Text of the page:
Dealing With A Quickly-Eroding Hillside? What Plants Can Help?

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If your home is constructed at the top of a steep and grassy hill, you may notice piles of topsoil and debris surrounding the bottom of the hill each time it rains. Over time, this erosion can harm the quality of your soil or even pollute nearby streams and rivers. However, constructing retaining walls and other physical measures to keep this erosion in check can be expensive. Can ordinary plants help prevent erosion while providing aesthetic appeal and cleaning the air? Read on to learn more about your best erosion control options.

Why are plants important when it comes to erosion control?

Erosion takes place when water or debris flows down a hillside, catching loose soil and taking it along for the ride. Over time, as this soil is unable to replenish itself, the shape of the hillside will change and the composition of the topsoil may be made less nutritious for plants and grasses. This creates an even quicker erosion cycle, as grasses die off from lack of minerals and the top layer of soil becomes even looser and more prone to erosion.

Plants can provide a valuable service when it comes to erosion. Their roots can help hold dirt into place and absorb runoff from rain or watering rather than allowing this water to carry dirt down the hillside. Certain types of plants can also add back nutrients to the soil, making it healthier and easier in which to grow additional plants.  

Which erosion control plants are best for sunny hillsides?

For hillsides that receive steady midday sun, sun-loving ground covers like sedum or autumn sage can be a great option. Both plants remain low to the ground, even when full-grown, so they shouldn't impact your view or make your hillside look shaggy or unkempt. Whatever type of ground cover you seek, you'll want to make sure it is designed for full sun, as planting a partial sun or shade plant on a sunny hillside is likely to result in a wilted, yellowed stub in just a few short weeks.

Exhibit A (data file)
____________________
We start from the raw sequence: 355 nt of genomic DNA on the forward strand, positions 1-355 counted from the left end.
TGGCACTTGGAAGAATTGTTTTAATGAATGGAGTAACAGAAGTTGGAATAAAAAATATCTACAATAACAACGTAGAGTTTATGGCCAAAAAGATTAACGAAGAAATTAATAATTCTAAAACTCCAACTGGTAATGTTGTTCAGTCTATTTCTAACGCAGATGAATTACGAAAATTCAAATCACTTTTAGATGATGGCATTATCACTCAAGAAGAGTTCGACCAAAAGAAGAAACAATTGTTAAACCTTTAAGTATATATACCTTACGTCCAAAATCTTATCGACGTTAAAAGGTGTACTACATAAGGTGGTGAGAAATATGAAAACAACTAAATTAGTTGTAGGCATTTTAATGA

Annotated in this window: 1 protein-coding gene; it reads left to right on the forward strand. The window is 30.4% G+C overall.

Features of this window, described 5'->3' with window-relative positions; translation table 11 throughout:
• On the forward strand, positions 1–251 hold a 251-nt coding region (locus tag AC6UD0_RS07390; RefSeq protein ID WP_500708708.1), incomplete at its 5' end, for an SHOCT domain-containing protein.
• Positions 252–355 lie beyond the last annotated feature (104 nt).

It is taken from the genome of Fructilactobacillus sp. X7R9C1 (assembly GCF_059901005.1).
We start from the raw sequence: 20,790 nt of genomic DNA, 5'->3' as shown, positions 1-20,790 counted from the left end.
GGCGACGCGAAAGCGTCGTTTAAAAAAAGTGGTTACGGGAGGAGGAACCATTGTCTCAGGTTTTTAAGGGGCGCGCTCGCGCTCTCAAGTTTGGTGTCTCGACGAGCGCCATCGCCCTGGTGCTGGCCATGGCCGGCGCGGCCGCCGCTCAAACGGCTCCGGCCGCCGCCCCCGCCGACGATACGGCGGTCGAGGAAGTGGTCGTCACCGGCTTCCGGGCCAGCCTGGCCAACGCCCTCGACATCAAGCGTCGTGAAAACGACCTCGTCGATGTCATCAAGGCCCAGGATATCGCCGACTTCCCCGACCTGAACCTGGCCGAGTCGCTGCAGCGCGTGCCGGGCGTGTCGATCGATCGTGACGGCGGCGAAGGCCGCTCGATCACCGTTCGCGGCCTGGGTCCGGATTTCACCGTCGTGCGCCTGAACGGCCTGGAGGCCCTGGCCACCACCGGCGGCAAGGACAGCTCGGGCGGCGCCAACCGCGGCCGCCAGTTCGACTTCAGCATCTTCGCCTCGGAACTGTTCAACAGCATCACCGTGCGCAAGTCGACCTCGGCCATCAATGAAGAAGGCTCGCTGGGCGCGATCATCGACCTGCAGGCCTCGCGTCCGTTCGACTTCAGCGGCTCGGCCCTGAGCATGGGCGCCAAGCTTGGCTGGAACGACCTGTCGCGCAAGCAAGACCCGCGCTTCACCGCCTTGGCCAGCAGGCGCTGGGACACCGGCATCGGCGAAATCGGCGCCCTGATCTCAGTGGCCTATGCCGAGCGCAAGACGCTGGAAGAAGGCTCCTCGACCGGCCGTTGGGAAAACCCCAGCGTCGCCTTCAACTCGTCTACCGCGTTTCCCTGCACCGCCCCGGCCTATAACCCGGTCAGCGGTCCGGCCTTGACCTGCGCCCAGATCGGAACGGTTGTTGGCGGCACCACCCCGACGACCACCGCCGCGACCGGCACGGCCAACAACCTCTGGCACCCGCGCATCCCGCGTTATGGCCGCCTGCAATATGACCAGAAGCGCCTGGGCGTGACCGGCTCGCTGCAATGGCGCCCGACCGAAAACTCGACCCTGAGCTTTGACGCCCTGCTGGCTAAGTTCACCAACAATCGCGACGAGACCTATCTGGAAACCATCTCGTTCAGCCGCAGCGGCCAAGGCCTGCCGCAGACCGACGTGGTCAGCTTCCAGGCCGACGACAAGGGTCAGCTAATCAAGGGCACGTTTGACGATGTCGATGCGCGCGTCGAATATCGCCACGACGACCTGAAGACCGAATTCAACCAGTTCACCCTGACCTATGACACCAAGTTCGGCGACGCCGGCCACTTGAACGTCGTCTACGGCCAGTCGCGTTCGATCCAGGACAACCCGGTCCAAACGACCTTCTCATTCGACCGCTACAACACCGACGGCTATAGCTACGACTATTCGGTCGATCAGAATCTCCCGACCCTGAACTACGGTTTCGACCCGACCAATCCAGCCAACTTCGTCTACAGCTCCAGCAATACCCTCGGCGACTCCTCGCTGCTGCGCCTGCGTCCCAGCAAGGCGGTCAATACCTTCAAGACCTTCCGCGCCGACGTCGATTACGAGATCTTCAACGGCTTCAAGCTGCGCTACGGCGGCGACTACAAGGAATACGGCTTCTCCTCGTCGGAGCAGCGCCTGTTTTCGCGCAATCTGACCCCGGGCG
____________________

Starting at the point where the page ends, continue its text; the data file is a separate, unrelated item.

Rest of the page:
What types of plants are best if your hillside is mostly shaded? 

For shady hillsides, ground covers like ivy and moss are ideal. Ivy vines can thrive in partial sun or full shade, and their dark leaves provide full cover to the ground below. Moss is highly absorbent and dense, and can prevent excess water from reaching your topsoil while significantly improving the nutritional quality of the soil beneath it. 

To learn more, contact a company like Shore Sox

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10 June 2016

Discussing Landscaping Practices

Hello, my name is Willy Wilson. When I was in college, I rented a small home with my friends and coworkers. The home was in bad shape and needed a lot of help across the entire property. My friends and I decided to build up the home from the inside out with a unique landscaping layout. The landscaping process ignited a passion for creating gardens out of tired, patchy lawn space. I want to use this site to explore all of the different ways you can create a beautiful landscape around your home. Come by anytime to learn about this fascinating subject.